While Phillies’ new pitcher Michael Lorenzen was throwing a no-hitter against the Nationals Wednesday night,  representatives of Americans for Prosperity were scoring points with fans of low taxes and economic growth at an RV tailgate in the Citizens Bank Park parking lot,

AFP’s “Prosperity is Possible” workers handed out free hotdogs, chips, drinks, T-shirts, hats, reusable bags, and other swag, along with brochures about the organization’s principles of free markets and individual liberty.

“What Prosperity is Possible aims to do is connect voters, connect concerned taxpayers in Pennsylvania that the status quo we’re living in –gas almost $4 a gallon, grocery bills three times as high as what we’ve seen in previous history—doesn’t have to be this way,” said Emily Greene, state deputy director.

The RV and AFP community outreach workers are going around the state and around the country to spread that message, Greene said.

“We reached a lot of people we wouldn’t ordinarily reach (by coming to the Phillies game),” she said. “People get caught up in donkeys vs. elephants, get caught up in partisan politics, and what we’re looking to do with prosperity is take a nonpartisan approach to solve some of the problems plaguing taxpayers here in Pennsylvania.”

(Left to right) Isaac Gardner, Charles Gates, Roslyn Williams, Javin Fulson, Clayton Rasche, and Charles Rodgers. 

Roslyn Williams leads the AFP grassroots efforts in Philadelphia and the Delaware Valley. She used to be a community organizer for the Democrats until they required that she get the COVID vaccination, she said.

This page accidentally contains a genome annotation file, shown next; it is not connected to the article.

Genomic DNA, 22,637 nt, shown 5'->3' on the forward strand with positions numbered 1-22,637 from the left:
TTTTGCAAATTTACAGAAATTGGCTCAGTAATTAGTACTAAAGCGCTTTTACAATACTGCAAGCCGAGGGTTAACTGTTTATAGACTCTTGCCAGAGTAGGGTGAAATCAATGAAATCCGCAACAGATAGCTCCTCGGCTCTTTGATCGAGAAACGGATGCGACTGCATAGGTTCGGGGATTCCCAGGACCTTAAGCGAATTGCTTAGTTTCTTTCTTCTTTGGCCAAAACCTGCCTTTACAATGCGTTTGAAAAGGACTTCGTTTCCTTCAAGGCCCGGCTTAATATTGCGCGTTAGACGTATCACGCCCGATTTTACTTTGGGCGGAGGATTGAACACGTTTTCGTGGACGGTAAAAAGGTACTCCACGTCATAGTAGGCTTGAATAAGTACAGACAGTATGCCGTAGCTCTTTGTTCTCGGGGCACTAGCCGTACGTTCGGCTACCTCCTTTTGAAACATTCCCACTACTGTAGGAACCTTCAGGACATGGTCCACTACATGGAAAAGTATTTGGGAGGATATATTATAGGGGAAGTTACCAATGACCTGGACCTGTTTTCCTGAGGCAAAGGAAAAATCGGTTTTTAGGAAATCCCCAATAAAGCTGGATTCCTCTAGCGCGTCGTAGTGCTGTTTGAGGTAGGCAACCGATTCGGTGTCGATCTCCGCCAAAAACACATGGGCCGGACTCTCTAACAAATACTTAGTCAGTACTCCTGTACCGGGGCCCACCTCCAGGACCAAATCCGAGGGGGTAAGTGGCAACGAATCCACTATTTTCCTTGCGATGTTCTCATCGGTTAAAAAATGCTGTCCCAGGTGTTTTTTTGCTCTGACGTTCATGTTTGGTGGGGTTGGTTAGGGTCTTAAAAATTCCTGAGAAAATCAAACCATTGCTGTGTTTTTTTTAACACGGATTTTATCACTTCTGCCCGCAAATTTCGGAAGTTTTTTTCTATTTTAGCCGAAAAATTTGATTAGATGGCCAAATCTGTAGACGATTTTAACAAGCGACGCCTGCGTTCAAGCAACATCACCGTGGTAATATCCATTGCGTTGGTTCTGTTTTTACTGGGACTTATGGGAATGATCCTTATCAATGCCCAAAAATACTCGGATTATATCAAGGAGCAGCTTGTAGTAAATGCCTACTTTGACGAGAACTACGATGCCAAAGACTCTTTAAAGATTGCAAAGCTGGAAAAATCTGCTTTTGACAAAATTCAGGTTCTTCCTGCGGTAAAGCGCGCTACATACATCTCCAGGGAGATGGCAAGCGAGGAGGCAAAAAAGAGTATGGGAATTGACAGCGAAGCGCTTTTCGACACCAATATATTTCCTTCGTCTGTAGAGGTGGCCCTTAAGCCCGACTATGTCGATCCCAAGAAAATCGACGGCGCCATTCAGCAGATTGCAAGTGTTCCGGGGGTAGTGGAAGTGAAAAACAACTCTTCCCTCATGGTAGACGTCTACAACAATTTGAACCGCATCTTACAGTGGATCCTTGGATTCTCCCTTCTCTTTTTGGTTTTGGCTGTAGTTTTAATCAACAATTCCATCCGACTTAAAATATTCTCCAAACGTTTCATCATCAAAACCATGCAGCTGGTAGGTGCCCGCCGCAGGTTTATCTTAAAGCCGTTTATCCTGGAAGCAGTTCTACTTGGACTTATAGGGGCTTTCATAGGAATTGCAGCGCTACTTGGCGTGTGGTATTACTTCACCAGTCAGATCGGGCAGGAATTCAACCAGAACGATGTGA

“I left the Democratic Party almost three years ago,” she said.

“This organization is about freedom. I’m a freedom fighter,” said Williams. When she discovered AFP, “I found my people.”

Then she rhymed: “Biden didn’t build back better; He built back broke; Check your pockets; It ain’t no joke.”

At the national level, AFP has actively and openly encouraged Republicans to consider a presidential primary candidate other than former President Donald Trump. The group is sending mailers and running ads in early primary states like Iowa and New Hampshire.

In February, AFP Chief Executive Emily Seidel sent a memo to her staff and activists saying the free-market organization would get more directly involved in Republican primaries.

“Here’s the hard truth as I see it,” Seidel wrote. “The Republican Party is nominating bad candidates who are advocating for things that go against core American principles. And the American people are rejecting them.”

A DVJournal poll of likely voters in Bucks, Chester, Delaware, and Montgomery Counties found Biden’s popularity has sagged since 2020, and just 33 percent of voters in this Democratic stronghold want Biden to run again. However, in a head-to-head matchup, Biden handily beats Trump 50-39 percent.

Greene said, “The Prosperity is Possible tour hangs on three rungs. We want to empower the workforce, combat inflation, and unleash energy abundance. We have a whole host of legislation in Washington that would help solve some of these problems. And what we’re looking to do is just encourage people who would otherwise be interested in talking politics at a Phillies game, connect them with the policy solutions to help drive down the cost of gas and the cost of groceries, and encourage them to reach out to their member of Congress.”

In Pennsylvania, AFP has reached tens “of thousands of people” through email and digital ads, she said.

“But most importantly, what makes this a grassroots effort and a true AFP endeavor, we’re talking to them by phone and on their doorsteps…the bulk of it is door-to-door conversations with individuals, neighbors, and over the phone, which has been very fruitful.”



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